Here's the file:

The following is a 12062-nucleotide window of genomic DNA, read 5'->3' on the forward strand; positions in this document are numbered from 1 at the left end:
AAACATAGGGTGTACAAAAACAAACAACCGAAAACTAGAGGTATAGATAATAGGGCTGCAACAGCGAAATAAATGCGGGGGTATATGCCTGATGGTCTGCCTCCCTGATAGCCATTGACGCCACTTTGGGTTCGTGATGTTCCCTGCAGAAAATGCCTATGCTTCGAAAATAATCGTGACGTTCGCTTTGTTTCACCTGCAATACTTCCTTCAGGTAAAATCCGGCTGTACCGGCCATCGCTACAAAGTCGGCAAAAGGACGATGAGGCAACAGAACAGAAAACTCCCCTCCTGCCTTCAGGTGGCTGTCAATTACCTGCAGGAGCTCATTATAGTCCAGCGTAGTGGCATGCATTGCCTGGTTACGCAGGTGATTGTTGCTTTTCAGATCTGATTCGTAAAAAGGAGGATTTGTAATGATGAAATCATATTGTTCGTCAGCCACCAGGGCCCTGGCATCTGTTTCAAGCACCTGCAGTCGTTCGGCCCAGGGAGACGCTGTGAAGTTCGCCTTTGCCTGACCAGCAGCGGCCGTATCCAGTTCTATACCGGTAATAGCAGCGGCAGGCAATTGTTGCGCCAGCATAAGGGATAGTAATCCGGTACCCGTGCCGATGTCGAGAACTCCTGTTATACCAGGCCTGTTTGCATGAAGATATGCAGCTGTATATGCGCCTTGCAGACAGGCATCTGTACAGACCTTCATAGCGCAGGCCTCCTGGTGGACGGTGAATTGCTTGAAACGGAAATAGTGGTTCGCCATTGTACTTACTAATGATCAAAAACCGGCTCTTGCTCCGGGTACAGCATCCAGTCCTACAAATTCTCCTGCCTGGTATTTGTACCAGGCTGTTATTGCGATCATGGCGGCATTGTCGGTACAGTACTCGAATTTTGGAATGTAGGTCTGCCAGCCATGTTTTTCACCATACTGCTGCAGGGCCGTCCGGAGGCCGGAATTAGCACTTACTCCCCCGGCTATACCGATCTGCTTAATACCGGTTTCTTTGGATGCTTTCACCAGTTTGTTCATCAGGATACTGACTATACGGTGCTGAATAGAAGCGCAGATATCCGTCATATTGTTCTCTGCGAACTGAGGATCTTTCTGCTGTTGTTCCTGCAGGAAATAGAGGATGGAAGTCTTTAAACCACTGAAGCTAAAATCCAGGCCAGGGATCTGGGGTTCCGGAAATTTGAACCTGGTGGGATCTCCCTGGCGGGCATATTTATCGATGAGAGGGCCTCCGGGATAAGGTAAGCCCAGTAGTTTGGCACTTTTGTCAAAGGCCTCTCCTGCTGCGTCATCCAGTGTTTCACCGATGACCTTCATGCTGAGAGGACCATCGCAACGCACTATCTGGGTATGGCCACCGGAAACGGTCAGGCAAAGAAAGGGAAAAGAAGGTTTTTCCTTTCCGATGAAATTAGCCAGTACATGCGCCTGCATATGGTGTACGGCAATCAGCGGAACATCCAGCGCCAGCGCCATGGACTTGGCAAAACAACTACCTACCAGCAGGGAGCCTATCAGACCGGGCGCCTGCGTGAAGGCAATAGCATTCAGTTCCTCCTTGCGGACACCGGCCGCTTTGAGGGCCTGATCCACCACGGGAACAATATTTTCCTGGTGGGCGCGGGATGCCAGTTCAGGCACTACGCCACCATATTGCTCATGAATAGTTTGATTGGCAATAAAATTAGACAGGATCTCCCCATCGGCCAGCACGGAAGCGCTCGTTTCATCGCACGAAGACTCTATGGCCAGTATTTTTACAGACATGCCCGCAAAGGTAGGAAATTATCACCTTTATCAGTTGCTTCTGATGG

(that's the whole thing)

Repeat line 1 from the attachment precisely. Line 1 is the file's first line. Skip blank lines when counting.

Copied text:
The following is a 12062-nucleotide window of genomic DNA, read 5'->3' on the forward strand; positions in this document are numbered from 1 at the left end: